The plans show Faulkner’s Alley will still run from Cowcross Street to Benjamin Street and there will be a gate onto Benjamin Street as part of the new build. Along the alley will be a courtyard and residential reception. I wonder with the new development whether Faulkner’s Alley will continue to accessible to the public or with the new residential and office build, it will only be accessible to those living or working in the buildings.
The site is owned by the Girdlers’ Company (one of the City’s livery companies) so hopefully Faulkner’s Alley will have a restoration that recognises its history and as a public alley, although I do worry when I read on the architects’ web site that the alley will be “enhanced” as part of the project.
Along the wooden hoarding, there is a small display of excavation findings which include some Tudor brick, medieval tiles and clay pipes:
We can get an impression of Faulkner’s Alley in previous centuries from newspaper reports. Some examples:
From the London City Press on the 9th April 1864 in an article on overcrowding in the city:
“I may mention that I found one family with but two moderate sized rooms, in Faulkner’s Alley, had taken in six railway navvies as lodgers. Even if they spend little more time in-doors than what they require for sleep, that is time enough to breed a fever, as was the case in this instance, for one of the lodgers had been prostrated by typhus fever, and sent by the Union authorities to the Fever Hospital.”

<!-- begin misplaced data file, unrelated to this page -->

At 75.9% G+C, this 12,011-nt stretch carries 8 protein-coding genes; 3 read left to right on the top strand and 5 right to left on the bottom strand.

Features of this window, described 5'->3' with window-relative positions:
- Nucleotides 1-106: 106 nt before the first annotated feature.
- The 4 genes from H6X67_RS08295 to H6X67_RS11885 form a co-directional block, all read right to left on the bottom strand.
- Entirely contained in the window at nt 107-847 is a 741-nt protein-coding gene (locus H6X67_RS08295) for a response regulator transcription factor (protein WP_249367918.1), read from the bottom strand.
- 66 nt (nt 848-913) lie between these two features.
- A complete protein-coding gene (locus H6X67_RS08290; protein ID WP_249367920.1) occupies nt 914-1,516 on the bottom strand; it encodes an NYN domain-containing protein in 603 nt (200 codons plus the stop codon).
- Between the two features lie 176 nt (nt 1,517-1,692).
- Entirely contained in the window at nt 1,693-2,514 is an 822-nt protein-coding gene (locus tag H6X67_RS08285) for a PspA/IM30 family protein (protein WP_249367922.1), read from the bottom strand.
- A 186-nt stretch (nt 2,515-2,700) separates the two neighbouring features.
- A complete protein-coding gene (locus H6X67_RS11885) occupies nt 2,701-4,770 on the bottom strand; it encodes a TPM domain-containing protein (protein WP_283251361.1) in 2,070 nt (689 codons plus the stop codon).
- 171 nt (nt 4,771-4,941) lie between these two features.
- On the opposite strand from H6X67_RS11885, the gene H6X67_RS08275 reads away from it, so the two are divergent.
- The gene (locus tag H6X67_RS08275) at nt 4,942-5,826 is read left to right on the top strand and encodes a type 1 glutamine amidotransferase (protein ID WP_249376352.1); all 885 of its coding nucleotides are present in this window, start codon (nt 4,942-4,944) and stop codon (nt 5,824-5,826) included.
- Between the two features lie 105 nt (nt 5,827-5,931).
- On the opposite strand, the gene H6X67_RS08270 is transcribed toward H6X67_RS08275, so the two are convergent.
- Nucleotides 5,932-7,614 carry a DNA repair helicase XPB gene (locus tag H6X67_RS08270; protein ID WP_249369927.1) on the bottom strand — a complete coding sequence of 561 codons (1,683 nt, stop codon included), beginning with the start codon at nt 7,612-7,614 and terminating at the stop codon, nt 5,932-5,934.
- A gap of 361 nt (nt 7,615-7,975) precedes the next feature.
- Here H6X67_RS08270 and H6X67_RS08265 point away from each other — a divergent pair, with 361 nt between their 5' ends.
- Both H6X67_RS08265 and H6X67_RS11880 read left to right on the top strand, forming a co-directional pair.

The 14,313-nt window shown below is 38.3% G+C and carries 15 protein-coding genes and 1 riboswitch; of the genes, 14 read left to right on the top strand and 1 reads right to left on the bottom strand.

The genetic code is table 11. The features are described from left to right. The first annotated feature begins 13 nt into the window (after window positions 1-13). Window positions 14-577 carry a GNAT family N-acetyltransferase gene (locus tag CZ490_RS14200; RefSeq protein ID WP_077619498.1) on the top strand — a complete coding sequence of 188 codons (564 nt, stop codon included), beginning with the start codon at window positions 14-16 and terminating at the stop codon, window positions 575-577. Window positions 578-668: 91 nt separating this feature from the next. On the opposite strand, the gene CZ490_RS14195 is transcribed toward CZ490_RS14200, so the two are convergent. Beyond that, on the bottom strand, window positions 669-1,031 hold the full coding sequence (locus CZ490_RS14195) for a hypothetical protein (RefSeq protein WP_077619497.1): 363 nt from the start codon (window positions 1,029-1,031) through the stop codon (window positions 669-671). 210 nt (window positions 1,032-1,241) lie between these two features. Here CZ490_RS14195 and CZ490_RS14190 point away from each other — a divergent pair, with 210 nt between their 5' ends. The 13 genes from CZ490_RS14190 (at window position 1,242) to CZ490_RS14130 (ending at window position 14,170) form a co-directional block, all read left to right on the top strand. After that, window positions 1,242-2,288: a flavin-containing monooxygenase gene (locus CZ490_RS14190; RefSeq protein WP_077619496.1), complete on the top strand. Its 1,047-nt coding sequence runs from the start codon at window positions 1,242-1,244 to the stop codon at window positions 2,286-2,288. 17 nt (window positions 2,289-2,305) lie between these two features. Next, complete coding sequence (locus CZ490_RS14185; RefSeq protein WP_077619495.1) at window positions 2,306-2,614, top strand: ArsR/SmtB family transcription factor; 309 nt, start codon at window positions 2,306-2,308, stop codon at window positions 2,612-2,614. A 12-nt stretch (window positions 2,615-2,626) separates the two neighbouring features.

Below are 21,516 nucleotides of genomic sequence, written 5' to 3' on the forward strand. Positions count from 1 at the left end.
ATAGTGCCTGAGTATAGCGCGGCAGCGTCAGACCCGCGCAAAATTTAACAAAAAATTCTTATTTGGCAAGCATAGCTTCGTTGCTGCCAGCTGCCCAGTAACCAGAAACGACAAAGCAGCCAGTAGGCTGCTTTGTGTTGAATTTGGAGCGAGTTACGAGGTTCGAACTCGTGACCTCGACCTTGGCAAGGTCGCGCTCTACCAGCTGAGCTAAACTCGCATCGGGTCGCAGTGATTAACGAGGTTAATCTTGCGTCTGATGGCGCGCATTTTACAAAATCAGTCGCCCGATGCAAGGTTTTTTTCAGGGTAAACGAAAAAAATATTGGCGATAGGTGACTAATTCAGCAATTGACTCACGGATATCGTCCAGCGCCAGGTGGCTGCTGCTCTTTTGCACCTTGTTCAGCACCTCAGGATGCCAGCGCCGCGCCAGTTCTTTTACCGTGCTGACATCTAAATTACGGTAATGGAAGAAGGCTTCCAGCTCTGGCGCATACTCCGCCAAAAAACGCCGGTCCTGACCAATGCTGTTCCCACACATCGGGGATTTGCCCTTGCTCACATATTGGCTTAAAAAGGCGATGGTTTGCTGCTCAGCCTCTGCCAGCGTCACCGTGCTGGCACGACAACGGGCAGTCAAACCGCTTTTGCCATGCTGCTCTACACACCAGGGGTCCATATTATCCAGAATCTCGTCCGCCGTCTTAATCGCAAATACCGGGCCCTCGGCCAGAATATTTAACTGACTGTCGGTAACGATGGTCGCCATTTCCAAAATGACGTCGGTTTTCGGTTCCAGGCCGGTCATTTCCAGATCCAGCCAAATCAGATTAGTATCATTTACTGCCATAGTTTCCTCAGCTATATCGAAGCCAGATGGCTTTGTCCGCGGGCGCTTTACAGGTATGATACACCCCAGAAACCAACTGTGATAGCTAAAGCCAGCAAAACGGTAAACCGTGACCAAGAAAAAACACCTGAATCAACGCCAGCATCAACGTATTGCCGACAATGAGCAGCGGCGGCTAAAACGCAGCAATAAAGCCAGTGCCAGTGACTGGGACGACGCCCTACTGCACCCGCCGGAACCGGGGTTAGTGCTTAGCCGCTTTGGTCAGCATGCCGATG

From the Islington Gazette on the 9th July 1877:
“A SINGULAR CASE – Dr. Hardwicke held an inquest at the St. Andrew’s Board Room, Great James-street, Holborn, on Friday, concerning the death of a newly-born male child, which was found on a doorstep in Faulkner’s-alley, Clerkenwell, and for which a woman of the name of Mohan is under remand, charged on suspicion with having deposited the child. The facts in connection with this case were reported in the proceedings at the Clerkenwell Police-court, and it will be remembered that on Tuesday night, about 10 o’clock, a constable stated that he saw the woman in question go into Faulkner’s-alley and stoop down, but whether she placed anything on a doorstep he could not say. Upon going up the alley a short time afterwards, however, a brown-paper parcel containing the body of a child much decomposed was found. The woman Mohan denied that she knew anything about the child, and the jury returned a verdict that the child was found dead in a state of decomposition, and that the evidence was insufficient to show the cause of death. They also added that they were of the opinion that the police were in error in charging Sarah Mohan.”
The London City Press on the 5th September 1863 included an article titled “Old Smithfield and its Precincts – A Sanitary and Antiquarian Ramble” where the author took a walk around the area and described what he saw, including this description of Faulkner’s Alley: